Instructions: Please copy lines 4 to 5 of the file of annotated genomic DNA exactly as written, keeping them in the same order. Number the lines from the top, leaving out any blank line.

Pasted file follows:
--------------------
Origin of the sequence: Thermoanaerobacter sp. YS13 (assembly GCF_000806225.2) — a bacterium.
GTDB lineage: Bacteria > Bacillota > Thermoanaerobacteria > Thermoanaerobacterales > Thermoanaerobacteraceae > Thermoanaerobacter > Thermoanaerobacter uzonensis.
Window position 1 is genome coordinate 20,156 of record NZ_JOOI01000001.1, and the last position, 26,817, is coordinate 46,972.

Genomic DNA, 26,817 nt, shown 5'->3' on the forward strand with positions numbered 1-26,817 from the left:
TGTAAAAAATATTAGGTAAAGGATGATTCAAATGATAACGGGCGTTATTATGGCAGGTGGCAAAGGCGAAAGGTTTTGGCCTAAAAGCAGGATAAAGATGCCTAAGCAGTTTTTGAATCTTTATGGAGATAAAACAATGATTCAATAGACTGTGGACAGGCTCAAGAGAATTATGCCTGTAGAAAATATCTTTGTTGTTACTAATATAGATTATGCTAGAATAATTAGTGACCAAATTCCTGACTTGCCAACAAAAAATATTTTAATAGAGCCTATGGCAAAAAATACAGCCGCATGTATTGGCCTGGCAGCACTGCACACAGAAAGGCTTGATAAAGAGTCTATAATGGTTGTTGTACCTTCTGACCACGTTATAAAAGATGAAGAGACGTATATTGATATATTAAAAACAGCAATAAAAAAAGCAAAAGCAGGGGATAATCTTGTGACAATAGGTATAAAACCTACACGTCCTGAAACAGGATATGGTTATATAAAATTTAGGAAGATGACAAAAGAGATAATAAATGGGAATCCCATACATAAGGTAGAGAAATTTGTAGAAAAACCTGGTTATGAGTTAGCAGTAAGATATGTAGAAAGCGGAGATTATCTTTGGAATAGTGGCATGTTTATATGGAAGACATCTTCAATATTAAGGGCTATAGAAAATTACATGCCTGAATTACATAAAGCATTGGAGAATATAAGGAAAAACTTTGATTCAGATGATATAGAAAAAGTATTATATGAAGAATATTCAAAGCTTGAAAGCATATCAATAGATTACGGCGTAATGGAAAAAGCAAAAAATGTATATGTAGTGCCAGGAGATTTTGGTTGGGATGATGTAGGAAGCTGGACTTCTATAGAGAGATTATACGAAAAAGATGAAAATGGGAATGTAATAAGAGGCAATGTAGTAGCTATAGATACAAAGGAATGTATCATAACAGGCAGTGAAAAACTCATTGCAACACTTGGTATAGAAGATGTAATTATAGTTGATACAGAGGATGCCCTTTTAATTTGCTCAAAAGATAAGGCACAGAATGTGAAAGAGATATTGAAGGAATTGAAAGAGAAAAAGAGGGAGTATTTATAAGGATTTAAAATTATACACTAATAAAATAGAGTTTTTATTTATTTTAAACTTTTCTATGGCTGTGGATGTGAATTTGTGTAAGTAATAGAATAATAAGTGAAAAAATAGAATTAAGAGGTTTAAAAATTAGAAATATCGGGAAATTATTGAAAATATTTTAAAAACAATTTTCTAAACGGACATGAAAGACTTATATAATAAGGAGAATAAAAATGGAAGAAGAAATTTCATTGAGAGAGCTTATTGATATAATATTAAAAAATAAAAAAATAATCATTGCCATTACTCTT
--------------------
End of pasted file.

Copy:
Genomic DNA, 26,817 nt, shown 5'->3' on the forward strand with positions numbered 1-26,817 from the left:
TGTAAAAAATATTAGGTAAAGGATGATTCAAATGATAACGGGCGTTATTATGGCAGGTGGCAAAGGCGAAAGGTTTTGGCCTAAAAGCAGGATAAAGATGCCTAAGCAGTTTTTGAATCTTTATGGAGATAAAACAATGATTCAATAGACTGTGGACAGGCTCAAGAGAATTATGCCTGTAGAAAATATCTTTGTTGTTACTAATATAGATTATGCTAGAATAATTAGTGACCAAATTCCTGACTTGCCAACAAAAAATATTTTAATAGAGCCTATGGCAAAAAATACAGCCGCATGTATTGGCCTGGCAGCACTGCACACAGAAAGGCTTGATAAAGAGTCTATAATGGTTGTTGTACCTTCTGACCACGTTATAAAAGATGAAGAGACGTATATTGATATATTAAAAACAGCAATAAAAAAAGCAAAAGCAGGGGATAATCTTGTGACAATAGGTATAAAACCTACACGTCCTGAAACAGGATATGGTTATATAAAATTTAGGAAGATGACAAAAGAGATAATAAATGGGAATCCCATACATAAGGTAGAGAAATTTGTAGAAAAACCTGGTTATGAGTTAGCAGTAAGATATGTAGAAAGCGGAGATTATCTTTGGAATAGTGGCATGTTTATATGGAAGACATCTTCAATATTAAGGGCTATAGAAAATTACATGCCTGAATTACATAAAGCATTGGAGAATATAAGGAAAAACTTTGATTCAGATGATATAGAAAAAGTATTATATGAAGAATATTCAAAGCTTGAAAGCATATCAATAGATTACGGCGTAATGGAAAAAGCAAAAAATGTATATGTAGTGCCAGGAGATTTTGGTTGGGATGATGTAGGAAGCTGGACTTCTATAGAGAGATTATACGAAAAAGATGAAAATGGGAATGTAATAAGAGGCAATGTAGTAGCTATAGATACAAAGGAATGTATCATAACAGGCAGTGAAAAACTCATTGCAACACTTGGTATAGAAGATGTAATTATAGTTGATACAGAGGATGCCCTTTTAATTTGCTCAAAAGATAAGGCACAGAATGTGAAAGAGATATTGAAGGAATTGAAAGAGAAAAAGAGGGAGTATTTATAAGGATTTAAAATTATACACTAATAAAATAGAGTTTTTATTTATTTTAAACTTTTCTATGGCTGTGGATGTGAATTTGTGTAAGTAATAGAATAATAAGTGAAAAAATAGAATTAAGAGGTTTAAAAATTAGAAATATCGGGAAATTATTGAAAATATTTTAAAAACAATTTTCTAAACGGACATGAAAGACTTATATAATAAGGAGAATAAAAATGGAAGAAGAAATTTCATTGAGAGAGCTTATTGATATAATATTAAAAAATAAAAAAATAATCATTGCCATTACTCTT